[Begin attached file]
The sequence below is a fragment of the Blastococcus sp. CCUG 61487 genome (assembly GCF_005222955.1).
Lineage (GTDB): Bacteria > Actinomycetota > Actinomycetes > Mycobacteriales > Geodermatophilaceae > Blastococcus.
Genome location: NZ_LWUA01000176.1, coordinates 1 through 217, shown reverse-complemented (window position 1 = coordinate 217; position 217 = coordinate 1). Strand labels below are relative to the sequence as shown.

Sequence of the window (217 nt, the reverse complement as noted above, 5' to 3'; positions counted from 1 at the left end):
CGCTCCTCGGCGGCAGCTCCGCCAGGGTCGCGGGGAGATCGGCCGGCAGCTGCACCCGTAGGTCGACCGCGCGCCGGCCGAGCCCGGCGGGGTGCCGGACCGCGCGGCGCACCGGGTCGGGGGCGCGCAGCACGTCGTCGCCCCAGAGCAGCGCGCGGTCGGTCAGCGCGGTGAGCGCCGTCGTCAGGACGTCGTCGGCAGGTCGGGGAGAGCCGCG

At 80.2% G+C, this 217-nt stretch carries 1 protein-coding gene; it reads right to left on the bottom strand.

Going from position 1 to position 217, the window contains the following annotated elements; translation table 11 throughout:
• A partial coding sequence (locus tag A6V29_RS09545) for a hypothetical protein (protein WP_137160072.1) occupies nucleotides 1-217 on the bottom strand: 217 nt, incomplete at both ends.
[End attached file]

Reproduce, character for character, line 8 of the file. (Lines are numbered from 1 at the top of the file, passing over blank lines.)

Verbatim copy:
• A partial coding sequence (locus tag A6V29_RS09545) for a hypothetical protein (protein WP_137160072.1) occupies nucleotides 1-217 on the bottom strand: 217 nt, incomplete at both ends.